The Buck Showalter era started with a bang on Tuesday night as an invigorated O's team -- fresh off a 1-6 road trip -- topped the Angels, 6-3, in an exciting series-opening win that, for many players, signified a fresh start.
"It felt like a nice Opening Day for us," said Guthrie, who was excited to come to Camden Yards after watching Showalter's introductory news conference on Monday.
The buzz continued during Showalter's pregame talk and lasted throughout the nearly two-and-a-half-hour game as Showalter's mere presence caused the crowd of 16,723 to break out in raucous applause.
"It's a long process and he has identified that," Guthrie said of Showalter's speech. "He said 'This is not going to be an overnight thing, but we've got guys here.' And he has made that very clear. He said, 'I believe in a lot of guys here, and we are going to figure things out and we are get going in the right direction.'"
Showalter, a two-time Manager of the Year, watched from the railing of the home dugout as Guthrie led the way. The right-hander, who has been the Orioles best pitcher in the second half of the season, needed just 26 pitches to get through the first three innings and didn't allow a hit until Torii Hunter's single in the fourth.
The Angels got their first leadoff man on when Alberto Callaspo singled to start the fifth and Howard Kendrick blasted Guthrie's 1-1 fastball over the left-field fence for an early two-run lead.
But Guthrie -- who entered Tuesday's game with a 1.31 ERA in three second-half starts -- didn't give in, pitching into the seventh inning for the fourth straight outing. He allowed a two-out double to Kendrick, who later scored in the seventh, and exited after giving up just five hits and three runs over seven innings.
"Guthrie has as good an arm as there is in our league," Angels manager Mike Scioscia said. "He has good stuff, really good stuff. I know he's not having statistically a good year, but he pitched well."
But, unlike so many previous quality starts, the O's didn't let Guthrie's effort go to waste. Buoyed by Matt Wieters' 3-for-3, two-RBI night, Baltimore scored six runs to give Guthrie more support than his previous three outings combined.
"You always like to end up on the right side of [the game] regardless of the situation," said Showalter, who improved to 3-1 in managerial debuts. "But what comes first? That's the old chemistry and culture [question] and whatever you want to throw on there. What comes first? I've got news for you, W's come first. It certainly helps a lot of things carry a little more importance."
The O's got on the board off Angels starter Trevor Bell when Felix Pie opened the bottom of the fifth with a double and Wieters laced an 0-2 pitch into right-center field -- his second double -- to score Pie. Bell exited after issuing a one-out walk to Ty Wigginton in the sixth.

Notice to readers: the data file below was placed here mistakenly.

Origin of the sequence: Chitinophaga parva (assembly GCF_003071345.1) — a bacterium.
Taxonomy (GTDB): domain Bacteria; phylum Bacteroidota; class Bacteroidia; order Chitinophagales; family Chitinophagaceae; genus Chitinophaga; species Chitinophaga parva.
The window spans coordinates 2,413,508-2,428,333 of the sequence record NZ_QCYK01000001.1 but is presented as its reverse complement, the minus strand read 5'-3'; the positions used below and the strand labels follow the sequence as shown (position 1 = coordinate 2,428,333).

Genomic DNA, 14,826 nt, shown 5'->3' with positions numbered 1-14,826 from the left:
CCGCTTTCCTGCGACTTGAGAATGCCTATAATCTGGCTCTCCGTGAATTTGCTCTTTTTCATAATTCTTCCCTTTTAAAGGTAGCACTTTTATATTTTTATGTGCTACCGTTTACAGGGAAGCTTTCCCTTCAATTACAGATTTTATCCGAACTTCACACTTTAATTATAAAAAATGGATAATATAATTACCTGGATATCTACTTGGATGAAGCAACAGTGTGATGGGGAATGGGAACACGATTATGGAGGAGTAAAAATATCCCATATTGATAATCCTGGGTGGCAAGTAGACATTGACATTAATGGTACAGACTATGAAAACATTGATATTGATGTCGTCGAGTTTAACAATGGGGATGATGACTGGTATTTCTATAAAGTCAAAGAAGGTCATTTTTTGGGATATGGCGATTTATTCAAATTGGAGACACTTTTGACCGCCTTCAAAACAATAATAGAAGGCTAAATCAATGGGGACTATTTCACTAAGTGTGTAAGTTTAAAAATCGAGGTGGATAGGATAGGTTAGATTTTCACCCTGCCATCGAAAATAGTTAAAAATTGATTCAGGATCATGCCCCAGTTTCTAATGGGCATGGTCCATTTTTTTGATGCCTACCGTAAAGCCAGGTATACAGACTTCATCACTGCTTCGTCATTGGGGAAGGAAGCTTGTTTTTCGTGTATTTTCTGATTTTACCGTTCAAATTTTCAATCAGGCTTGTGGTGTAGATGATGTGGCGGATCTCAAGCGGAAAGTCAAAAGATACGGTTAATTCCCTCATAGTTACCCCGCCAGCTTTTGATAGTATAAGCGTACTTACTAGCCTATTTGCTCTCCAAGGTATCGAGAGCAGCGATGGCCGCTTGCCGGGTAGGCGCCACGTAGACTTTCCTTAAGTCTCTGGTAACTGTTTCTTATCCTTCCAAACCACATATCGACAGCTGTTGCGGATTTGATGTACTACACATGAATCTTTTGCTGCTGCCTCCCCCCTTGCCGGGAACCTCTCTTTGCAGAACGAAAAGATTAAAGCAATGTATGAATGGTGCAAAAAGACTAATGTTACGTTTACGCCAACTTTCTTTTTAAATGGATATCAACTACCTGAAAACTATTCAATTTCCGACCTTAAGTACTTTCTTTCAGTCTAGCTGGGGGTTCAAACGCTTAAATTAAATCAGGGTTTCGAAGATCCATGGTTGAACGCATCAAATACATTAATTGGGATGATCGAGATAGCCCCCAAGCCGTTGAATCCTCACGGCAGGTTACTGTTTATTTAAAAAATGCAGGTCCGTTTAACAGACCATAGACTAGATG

Wigginton advanced to second on reliever Francisco Rodriguez's balk, a call which Angels manager Mike Scioscia came out of the dugout to voice his disagreement with home-plate umpire Jerry Layne. It didn't matter. Luke Scott sent a full-count pitch into the center-field stands, to give the Orioles a one-run edge.
Scott, who has a team-leading 19 homers, acknowledged that Tuesday's win -- which improved the Orioles to 33-73 -- had a distinctly different feel.
"Everyone's been talking about [Showalter's debut]," Scott said. "Including us, the players. We want to see a change as far as results. And you know, we look at it as a fresh start."
These new-and-improved O's managed to tack on the crucial add-on runs that have often eluded them this season. Following Scott's homer, Pie singled and Rodriguez intentionally walked Wieters to bring rookie Josh Bell to the plate. Bell made him pay, punching a 2-0 pitch into left field for a bases-clearing double to extend the O's lead to three.
"Those runs right there, they help everyone just relax," Scott said of Bell's two RBIs, which were the first of his Major League career. "It's kind of like a momentum builder, guys get up there and the next thing you know guys are getting confident. Guys are playing more relaxed. They start believing, 'Hey, we can do this.' And things start rolling in our favor."
And they kept on rolling, as Michael Gonzalez continued to make a bid to return to the closer's role with a scoreless five outs following Guthrie. Gonzalez has allowed just one earned run in seven outings -- a stretch of eight innings -- since coming off the disabled list and handed the ball to Alfredo Simon to record the final out.
"Believe me, I know the save rule and, quite frankly, it doesn't carry much weight with me," Showalter said. "I like the win rule a little bit better."
Gonzalez, who has booed at Camden Yards earlier in the season after pitching to an 18.00 ERA -- including two blown saves -- in his first three outings, said the key in his resurgence has just been pitching healthy.
"I'm just going along with what I've been doing before [the injury]," said Gonzalez, who like so many other Orioles was inspired by Showalter's pregame message. "I'm all for it 100 percent. The guy is a winner. He wants to go out and win. It put a little fire under most of the guys here."
Brittany Ghiroli is a reporter for MLB.com. This story was not subject to the approval of Major League Baseball or its clubs.